Accept or deny what is set out in the Points of Claim / Statement of Case, and show what you assert is the true position. Do not set out here what you allege are sums due to you but include them in your Counterclaim which comes later.

    5. What should have happened.

      Confirm or deny what is set out in the Points of Claim / Statement of Case. Make reference to any documents in the bundles of evidence on which you rely. Remember that under this point you should only deal with those matters that it is asserted were agreed between the parties in accordance with the contract.

    6. What did happen.

      Confirm or deny the Points of Claim / Statement of Case. Set out your view of what did happen. If what did happen was not in conformity with what you say under 5 above, set out the cause and show who or what was responsible. Remember to make reference to the documents in the bundle of evidence on which you rely.

      Take note of what is said under what did happen in the Points of Claim above and while you will not know just how your opponent will present his evidence (he might not know either) be ready to dispute his version of what did happen with your version of what did happen.

    7. The losses.

      Confirm or deny the matters and figures given for losses quite separately. If necessary you may say that while you deny that such a loss occurred, and if it did it was not your responsibility, you nevertheless can agree (or put forward your own workings of) figures as figures so that the Judge or Arbitrator can decide liability to pay, and how much, quite separately. Your own losses go in the counterclaim that follows but contrary items should be included in your workings here. The expression "Figures as figures" means that here is a starting set of calculations submitted to save time but no liability is accepted based on those figures.

    8. Counterclaim.

      A counterclaim is no more than a claim for his own losses made by someone who happens to have a claim made against him already.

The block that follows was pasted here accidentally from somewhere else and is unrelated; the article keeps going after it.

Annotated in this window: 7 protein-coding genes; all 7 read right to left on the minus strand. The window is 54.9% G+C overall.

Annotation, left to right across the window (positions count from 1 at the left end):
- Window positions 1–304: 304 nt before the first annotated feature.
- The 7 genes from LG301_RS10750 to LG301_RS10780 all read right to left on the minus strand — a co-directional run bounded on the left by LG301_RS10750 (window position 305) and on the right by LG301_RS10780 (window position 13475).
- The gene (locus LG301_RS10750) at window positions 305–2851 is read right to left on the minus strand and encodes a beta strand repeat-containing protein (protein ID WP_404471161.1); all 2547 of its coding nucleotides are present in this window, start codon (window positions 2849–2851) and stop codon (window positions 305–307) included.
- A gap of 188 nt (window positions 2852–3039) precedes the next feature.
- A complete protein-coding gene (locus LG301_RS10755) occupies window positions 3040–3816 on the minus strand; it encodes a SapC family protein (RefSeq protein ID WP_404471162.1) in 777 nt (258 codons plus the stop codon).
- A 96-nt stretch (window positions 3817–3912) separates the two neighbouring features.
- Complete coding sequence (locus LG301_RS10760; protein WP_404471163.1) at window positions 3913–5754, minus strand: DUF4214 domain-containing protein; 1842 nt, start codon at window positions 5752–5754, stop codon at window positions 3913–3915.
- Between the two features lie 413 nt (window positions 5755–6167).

Follow the model, that is paragraphs 1 to 7 above, of the Points of Claim / Statement of Case to formulate your Counterclaim. Carry on with the paragraph numbering consecutively and make appropriate changes in the wording.



    Notes on Completing the Statements of the Parties' Positions -- Case Statements -- Pleadings ie the Points of Claim, the Points of Defence and Counterclaim. (Particulars of Claim, Defence and Counterclaim in court.

    These notes give the position overall and if they repeat anything in the notes contained above or elsewhere on this website that is because it is important. The Statement of the Parties' Positions is written starting as a "Claim by the (Computer) User". The same format with appropriate alterations to the wording may be used for a claim by any other party.

    The Statement of the Parties' Positions may be used as a pro-forma (ie fill it in like a form) or as a model that may be adopted to suit a particular dispute. Run the document on with clearly numbered paragraphs and sub-paragraphs. There are not really any rules in the layout of these statements that will be used against you to your disadvantage providing you have made it clear to your opponent what the case is that he has to answer and do not admit to anything that you do not wish to admit to.

    Justice requires that every party to a dispute should make available to all the other parties copies of all relevant documents in their "control, custody or power". Get your documents into date order, as a Bundle of Evidence called a Trial Bundle in court (see PD39/3). Hold a copy of the bundle ready for the arbitrator or court. Make reference to the numbers of the pages of the documents that support your contentions in the statement of your position. A bundle of evidence may include signed witness statements. Witnesses should be prepared to attest to their statements on oath and be prepared to answer written questions in writing if their statements are to be given full weight. Add documents that come to light later into their correct date order and use "A", "B", "C" etc numbering.

    Any party against whom a claim is made should prepare a "Points of Defence" or "Defence" in court refuting anything they do not agree with and setting out what they think. A "defending" party can make out their own Points of Claim calling it a Counterclaim. A claim against one party can be passed on as against another, "adopt" the Claim and use that word or you may find that there may be found to be some difference between the claim made against you and the claim you have made against another.

    If necessary make a further response to "Points of  Defence" / "Defence"and call it a "Reply" / "Reply". Note well that Statements of the Parties' Positions are just that, ie contentions as to what the facts of the matter are. Make full reference to the evidence on which you rely but do not include the evidence in the Statements.

    The arbitrator or judge will decide who was "right" on the balance of probabilities according to the evidence put before him. It is worthwhile obtaining friendly advice from someone such as a police officer experienced in telling the difference between hard evidence and a firm conviction that cannot be substantiated. Be warned that arbitrators and judges find that many cases are weakly presented. It is the quality not the quantity of evidence that has the greatest weight. Too much emphasis cannot be placed on producing convincing evidence so that there is no doubt whatsoever about the facts. Written notes, however scrappy, made at the time are more convincing than something very well prepared for the purposes of the dispute.

    Action Plan